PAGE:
Why I Recently Bought Johnson & Johnson

| About: Johnson & (JNJ)


Recently initiated a position in JNJ at $129.

Take advantage of the recent dip in a blue chip dividend aristocrat.

Recent earnings have renewed my trust in the company's long term growth plan backed by a strong pipeline that will fuel continued dividend increases.

In mid-November 2017, I wrote an article titled, “Johnson & Johnson: Does This Dividend Giant Still Offer Value?” This piece discussed why I viewed Johnson & Johnson (JNJ) as overvalued at the time due to the fact the price appreciation was far outpacing the earnings growth. At the time of the previous article, JNJ was priced at $140.

As part of this week’s roller coaster ride the market has put investors through, JNJ dipped 10% at one point, erasing all gains since late September. I wasn’t able to get in during the complete fallout, which saw the price drop to $128, but I did initiate a position shortly after at a price of $129.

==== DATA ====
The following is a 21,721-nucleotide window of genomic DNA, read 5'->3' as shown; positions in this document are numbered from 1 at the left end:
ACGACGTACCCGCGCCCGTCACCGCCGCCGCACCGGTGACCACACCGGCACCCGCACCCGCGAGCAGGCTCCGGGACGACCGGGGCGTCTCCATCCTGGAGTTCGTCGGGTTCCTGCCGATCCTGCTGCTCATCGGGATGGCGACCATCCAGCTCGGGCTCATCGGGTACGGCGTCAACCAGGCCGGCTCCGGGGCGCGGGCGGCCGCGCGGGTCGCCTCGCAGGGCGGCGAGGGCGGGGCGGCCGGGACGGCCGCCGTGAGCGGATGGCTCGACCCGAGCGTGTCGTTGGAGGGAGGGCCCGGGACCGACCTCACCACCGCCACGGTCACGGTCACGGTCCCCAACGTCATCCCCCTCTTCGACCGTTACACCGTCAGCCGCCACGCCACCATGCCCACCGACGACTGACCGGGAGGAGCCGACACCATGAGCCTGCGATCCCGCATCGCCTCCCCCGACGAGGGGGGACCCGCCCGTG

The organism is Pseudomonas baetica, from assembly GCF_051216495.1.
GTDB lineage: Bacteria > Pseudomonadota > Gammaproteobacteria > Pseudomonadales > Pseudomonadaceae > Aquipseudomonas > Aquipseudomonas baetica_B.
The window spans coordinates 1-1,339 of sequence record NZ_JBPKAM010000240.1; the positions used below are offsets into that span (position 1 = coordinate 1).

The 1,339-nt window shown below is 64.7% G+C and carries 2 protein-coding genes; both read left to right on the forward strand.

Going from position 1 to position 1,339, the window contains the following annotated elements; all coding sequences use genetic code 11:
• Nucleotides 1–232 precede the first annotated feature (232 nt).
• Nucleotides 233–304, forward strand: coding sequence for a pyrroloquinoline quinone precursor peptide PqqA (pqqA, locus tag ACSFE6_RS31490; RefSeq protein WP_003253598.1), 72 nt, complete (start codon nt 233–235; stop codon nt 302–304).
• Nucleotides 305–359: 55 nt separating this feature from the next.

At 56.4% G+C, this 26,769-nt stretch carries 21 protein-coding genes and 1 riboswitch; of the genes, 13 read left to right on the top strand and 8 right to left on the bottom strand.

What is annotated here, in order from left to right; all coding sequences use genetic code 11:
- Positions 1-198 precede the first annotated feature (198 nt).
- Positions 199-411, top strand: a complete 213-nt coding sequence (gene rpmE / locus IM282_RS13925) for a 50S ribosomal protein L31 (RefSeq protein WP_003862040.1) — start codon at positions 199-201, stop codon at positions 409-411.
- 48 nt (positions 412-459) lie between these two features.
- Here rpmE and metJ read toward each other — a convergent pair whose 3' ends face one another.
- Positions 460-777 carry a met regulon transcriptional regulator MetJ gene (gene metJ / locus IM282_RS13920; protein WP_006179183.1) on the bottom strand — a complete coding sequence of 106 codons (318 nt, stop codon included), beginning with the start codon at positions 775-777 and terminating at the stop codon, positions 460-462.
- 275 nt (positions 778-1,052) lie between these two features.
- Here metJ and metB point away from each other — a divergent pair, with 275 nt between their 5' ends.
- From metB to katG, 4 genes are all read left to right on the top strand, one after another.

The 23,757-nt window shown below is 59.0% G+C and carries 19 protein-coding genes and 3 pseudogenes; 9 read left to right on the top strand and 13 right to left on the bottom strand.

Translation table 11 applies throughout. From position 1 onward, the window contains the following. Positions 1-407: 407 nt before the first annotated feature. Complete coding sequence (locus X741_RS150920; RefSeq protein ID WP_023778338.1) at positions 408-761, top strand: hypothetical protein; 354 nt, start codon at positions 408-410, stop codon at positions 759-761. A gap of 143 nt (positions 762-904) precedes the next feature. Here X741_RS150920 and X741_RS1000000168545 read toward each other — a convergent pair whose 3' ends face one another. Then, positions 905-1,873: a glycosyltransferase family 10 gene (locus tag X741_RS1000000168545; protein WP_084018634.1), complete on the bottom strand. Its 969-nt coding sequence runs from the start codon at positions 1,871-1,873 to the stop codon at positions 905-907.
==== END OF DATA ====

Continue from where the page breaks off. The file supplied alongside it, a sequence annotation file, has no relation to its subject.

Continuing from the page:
As recently as a two and half weeks ago, JNJ traded at its 52-week high of $148.32. This top happened to be the day before the company reported Q4 2017 earnings, which disappointed investors and resulted in a 5% drop the following trading session. Investors also seemed to be unhappy with the low future sales growth the company guided during their earnings call. Rarely do investors have the opportunity to pick up a blue chip dividend aristocrat at a fairly valued price. In this piece, we will take a quick look at their recent earnings results and then focus on the future of the company, to see if the recent drop was warranted or a BIG OPPORTUNITY.